In the past month, there’s been a surge of zoo-related violence and injury in the news. A flamingo was stoned and kicked to death in Prague. A white rhino in a Paris zoo was killed, its horn sawed off. El Salvador’s prized hippopotamus, “Gustavito,” died of wounds after he was violently attacked, and a crocodile at a Tunis zoo died after it was stoned by visitors.
The incidents have again raised questions for animal rights activists and zoos alike about what’s being done to keep zoo animals safe.
“I think it’s a reflection that there are some human beings who still see animals as things,” Brittany Peet, director of captive animal law enforcement for PETA, told the NewsHour. Peet argued these international events, as well as the death of Harambe the gorilla at the Cincinnati Zoo in May 2016, highlight that “we simply can’t adequately provide for animals in captivity.”
Certainly, there are many that disagree. Many people argue zoos are necessary for education and exposure to animals they otherwise would not see. But here at NewsHour, the recent incidents made us wonder: How are U.S. zoos keeping animals safe?
The Association of Zoos & Aquariums requires a comprehensive, eight-month accreditation process for its member zoological facilities — considered the gold standard of zoo safety and welfare. The association includes 215 accredited zoos, aquariums, nature and science centers that care for a combined 750,000 animals, and spend $160 million on conservation annually. AZA-accredited zoos undergo four drills every year to maintain safety protocols and must report any incidents or injuries to the Accreditation Commission.
Animal rights group Born Free, which maintains a database of reported animal incidences at both AZA-accredited and non-accredited zoos and animal facilities, reported 146 “animal incidents” in the past year at AZA-accredited facilities in the U.S. Most involved minor injuries or euthanizing sick or aging animals. Another 118 animal deaths occurred at AZA-accredited locations, with 10 happening due to human error, including the gorilla Harambe’s death at the Cincinnati Zoo.
Ron Kagan, the director and chief executive officer of the Detroit Zoological Society, said in an email to the NewsHour that “none of us talk about specifics of our security protocols,” but “clearly everyone is revisiting the issue,” as they did after Harambe’s death.
An inspection after that incident revealed a barrier separating the gorilla exhibit was not up to standard. In response, the zoo replaced the barrier and added three surveillance cameras, a local Cincinnati station reported. After the poaching incident in France, local police have helped step up security. Zoos have also added features like moats and additional meshing to put more space between the animals and visitors.
SeaWorld, though not a zoo, terminated its breeding program and orca shows after widespread scrutiny, which Roberts said represents a step forward for animals in captivity.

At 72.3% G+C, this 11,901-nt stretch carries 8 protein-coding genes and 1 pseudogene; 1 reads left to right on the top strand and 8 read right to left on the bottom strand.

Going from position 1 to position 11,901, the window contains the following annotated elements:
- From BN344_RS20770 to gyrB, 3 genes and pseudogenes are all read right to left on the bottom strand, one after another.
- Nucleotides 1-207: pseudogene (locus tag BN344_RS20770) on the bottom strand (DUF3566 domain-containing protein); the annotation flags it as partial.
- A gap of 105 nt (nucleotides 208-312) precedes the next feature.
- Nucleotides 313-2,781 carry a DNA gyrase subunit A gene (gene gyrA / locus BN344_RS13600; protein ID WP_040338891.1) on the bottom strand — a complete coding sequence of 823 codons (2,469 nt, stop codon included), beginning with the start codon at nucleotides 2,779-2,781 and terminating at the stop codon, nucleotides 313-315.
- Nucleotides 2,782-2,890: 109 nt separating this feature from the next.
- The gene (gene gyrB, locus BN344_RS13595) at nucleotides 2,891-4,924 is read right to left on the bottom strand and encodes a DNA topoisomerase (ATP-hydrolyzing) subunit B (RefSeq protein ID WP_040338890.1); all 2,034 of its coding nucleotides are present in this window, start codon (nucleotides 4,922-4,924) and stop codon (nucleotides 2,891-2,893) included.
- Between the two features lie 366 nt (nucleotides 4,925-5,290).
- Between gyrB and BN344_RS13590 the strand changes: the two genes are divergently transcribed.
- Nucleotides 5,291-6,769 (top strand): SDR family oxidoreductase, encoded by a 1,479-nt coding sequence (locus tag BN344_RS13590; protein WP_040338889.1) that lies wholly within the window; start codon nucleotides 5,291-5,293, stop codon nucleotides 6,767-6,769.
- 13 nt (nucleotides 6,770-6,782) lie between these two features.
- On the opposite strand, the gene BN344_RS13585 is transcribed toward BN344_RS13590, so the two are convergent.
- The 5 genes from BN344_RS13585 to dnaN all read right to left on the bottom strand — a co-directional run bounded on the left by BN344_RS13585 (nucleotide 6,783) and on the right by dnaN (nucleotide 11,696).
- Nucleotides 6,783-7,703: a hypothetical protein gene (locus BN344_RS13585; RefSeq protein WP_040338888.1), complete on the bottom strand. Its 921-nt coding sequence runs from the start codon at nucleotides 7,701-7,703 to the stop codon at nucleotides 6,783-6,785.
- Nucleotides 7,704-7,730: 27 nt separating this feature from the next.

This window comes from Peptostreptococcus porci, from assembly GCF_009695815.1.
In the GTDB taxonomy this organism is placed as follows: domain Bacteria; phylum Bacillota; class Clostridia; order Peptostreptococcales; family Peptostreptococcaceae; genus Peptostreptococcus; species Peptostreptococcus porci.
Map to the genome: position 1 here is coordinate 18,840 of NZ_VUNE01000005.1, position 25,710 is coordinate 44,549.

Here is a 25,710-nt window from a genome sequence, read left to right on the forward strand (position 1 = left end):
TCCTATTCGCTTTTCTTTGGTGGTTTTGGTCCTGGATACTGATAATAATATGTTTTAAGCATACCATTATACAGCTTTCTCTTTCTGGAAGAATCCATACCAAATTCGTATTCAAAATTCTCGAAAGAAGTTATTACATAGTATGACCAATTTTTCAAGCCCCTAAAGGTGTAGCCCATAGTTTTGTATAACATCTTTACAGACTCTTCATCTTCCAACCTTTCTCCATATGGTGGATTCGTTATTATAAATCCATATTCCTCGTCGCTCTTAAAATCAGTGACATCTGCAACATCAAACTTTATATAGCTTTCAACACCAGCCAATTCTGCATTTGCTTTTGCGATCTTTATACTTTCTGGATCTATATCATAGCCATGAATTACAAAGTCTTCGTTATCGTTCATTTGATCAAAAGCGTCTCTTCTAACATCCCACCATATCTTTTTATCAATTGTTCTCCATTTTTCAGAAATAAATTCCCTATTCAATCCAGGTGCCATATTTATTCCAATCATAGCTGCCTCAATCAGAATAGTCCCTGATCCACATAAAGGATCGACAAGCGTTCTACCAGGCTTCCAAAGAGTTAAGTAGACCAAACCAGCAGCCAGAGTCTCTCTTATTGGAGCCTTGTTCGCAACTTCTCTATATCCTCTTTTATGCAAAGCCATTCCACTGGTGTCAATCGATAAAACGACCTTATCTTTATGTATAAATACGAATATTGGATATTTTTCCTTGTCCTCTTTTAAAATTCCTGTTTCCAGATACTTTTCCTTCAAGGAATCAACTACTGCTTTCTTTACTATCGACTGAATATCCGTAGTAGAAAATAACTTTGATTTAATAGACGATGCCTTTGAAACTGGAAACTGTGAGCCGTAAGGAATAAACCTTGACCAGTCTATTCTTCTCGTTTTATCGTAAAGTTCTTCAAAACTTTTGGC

“We’re constantly looking at making our institutions as safe for people and as good for animals as they can possibly be,” Dennis Kelly, director of the Smithsonian’s National Zoo and Conservation Biology Institute, told the Diane Rehm Show last year.
But Born Free USA CEO Adam Roberts, who has been an animal advocate for 26 years, told the NewsHour that “when we keep these wild, dangerous animals in city centers around the world, it’s not surprising that there’s violent conflict. And sometimes that affects people, sometimes it’s the animals.”
Born Free hopes to rid the world of illegal animal facilities and trade. While Born Free eventually wants to shut down zoos entirely, the AZA’s long-term goal is instead to have all zoos accredited.
Animal television host Jack Hanna, the director emeritus of the AZA-accredited Columbus Zoo, believes “zoos and aquariums are the ark” for animal conservation. For Hanna, zoos are a place to save wild animals from poaching, increased human population and loss of habitat. “What is the wild now?” he asked. Hanna believes the terms ‘wild’ and ‘captivity’ should change to ‘natural habitat’ and ‘human care’ in zoos.
“Today, we’ve evolved from menageries to centers of conservation,” Hanna said, nothing he supports the new forms of animal breeding, conservation and education at modern zoos.
Zoos have always existed to some degree. Roberts says facilities should act as a sanctuary to animals instead of outlets for breeding or purchasing exotic animals.
“Zoos are oftentimes the only connection that people will ever have to wildlife,” Vernon said. “If they didn’t exist, people would not have the opportunity to see and elephant or a lion or a tiger up close, let alone a whale shark or sea otter, or even killer whales.”
Roberts says as sanctuaries, zoos can educate visitors on animal violence and illegal trading to help prevent these situations from occurring in the future.
“If you’re going to try and keep these animals in captivity, you have to really meet a high bar, a high threshold of animal care and human safety before anyone can come into those facilities,” Roberts said.